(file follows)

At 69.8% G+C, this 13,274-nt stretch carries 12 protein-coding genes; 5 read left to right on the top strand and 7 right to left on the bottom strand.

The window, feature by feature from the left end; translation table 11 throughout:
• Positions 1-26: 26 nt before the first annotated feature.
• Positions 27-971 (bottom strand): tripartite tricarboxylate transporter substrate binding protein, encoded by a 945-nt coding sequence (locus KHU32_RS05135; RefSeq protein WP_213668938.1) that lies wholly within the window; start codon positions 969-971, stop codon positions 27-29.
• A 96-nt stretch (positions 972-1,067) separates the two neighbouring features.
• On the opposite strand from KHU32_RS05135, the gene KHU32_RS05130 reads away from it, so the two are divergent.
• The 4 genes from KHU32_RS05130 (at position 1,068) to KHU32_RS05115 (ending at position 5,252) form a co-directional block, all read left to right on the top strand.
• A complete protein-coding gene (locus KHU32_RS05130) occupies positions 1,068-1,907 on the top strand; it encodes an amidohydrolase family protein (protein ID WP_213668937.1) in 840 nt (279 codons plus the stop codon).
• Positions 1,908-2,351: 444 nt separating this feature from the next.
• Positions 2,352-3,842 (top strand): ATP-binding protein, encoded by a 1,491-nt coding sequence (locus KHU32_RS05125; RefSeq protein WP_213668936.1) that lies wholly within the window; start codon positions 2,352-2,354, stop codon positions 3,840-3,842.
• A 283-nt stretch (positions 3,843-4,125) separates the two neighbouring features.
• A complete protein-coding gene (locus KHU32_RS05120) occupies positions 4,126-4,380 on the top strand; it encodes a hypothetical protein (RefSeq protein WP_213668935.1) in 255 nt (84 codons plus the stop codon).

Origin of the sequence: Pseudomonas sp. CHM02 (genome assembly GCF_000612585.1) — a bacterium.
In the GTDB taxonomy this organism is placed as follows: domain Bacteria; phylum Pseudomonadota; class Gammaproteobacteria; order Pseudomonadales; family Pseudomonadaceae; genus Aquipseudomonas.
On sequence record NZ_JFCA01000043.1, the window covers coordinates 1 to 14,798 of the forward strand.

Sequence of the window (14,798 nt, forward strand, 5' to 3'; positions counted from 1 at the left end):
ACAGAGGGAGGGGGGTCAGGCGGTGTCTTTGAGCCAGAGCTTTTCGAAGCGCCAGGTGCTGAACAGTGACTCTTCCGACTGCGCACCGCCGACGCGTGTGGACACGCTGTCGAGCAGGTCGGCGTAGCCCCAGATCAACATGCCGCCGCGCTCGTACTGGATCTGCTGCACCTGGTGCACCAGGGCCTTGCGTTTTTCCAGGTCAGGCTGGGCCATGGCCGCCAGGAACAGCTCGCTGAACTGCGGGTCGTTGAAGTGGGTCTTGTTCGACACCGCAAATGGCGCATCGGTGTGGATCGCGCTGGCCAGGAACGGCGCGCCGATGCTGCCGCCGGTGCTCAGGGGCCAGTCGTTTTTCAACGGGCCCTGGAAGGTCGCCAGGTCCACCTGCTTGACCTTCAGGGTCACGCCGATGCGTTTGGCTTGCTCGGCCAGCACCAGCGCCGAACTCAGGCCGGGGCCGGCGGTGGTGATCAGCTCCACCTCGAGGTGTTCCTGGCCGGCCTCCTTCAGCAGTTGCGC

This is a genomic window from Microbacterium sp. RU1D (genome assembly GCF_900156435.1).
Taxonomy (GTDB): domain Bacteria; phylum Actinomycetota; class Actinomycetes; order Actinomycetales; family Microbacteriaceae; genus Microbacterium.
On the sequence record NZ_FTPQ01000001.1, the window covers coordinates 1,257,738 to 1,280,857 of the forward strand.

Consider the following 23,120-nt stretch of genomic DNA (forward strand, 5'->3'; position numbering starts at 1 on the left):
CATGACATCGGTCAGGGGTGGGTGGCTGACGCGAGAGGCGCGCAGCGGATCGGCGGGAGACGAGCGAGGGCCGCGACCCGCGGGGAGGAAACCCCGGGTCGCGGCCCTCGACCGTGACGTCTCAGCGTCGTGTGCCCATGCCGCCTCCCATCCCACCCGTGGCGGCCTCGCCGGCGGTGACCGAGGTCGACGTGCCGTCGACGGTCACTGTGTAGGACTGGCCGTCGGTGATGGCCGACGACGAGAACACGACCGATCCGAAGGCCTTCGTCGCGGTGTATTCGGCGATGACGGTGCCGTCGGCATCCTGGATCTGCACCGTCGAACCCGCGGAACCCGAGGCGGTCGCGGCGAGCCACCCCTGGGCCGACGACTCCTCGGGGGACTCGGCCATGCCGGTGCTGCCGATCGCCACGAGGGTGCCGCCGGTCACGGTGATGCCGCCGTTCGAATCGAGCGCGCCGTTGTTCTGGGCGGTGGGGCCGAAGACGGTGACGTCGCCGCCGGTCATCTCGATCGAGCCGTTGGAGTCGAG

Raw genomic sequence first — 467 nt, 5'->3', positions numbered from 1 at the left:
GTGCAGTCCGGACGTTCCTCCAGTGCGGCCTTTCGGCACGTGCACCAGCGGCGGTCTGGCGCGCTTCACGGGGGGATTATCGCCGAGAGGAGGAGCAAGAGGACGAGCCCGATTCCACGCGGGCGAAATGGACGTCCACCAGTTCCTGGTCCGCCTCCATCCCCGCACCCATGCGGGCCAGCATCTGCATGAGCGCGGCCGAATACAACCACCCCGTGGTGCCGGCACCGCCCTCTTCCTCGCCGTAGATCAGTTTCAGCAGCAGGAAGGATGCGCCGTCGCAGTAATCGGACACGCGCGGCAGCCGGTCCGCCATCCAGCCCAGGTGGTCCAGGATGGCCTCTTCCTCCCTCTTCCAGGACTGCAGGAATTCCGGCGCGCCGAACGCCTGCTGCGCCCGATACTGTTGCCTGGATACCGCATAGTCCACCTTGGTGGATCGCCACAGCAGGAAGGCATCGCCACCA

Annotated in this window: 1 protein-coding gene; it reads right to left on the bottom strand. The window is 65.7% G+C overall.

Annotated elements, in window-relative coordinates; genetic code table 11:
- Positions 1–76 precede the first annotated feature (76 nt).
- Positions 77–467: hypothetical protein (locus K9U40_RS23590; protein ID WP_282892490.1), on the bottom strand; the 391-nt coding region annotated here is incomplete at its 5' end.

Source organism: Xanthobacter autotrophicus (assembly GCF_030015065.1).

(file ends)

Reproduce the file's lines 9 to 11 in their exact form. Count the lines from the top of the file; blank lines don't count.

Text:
• Positions 1,908-2,351: 444 nt separating this feature from the next.
• Positions 2,352-3,842 (top strand): ATP-binding protein, encoded by a 1,491-nt coding sequence (locus KHU32_RS05125; RefSeq protein WP_213668936.1) that lies wholly within the window; start codon positions 2,352-2,354, stop codon positions 3,840-3,842.
• A 283-nt stretch (positions 3,843-4,125) separates the two neighbouring features.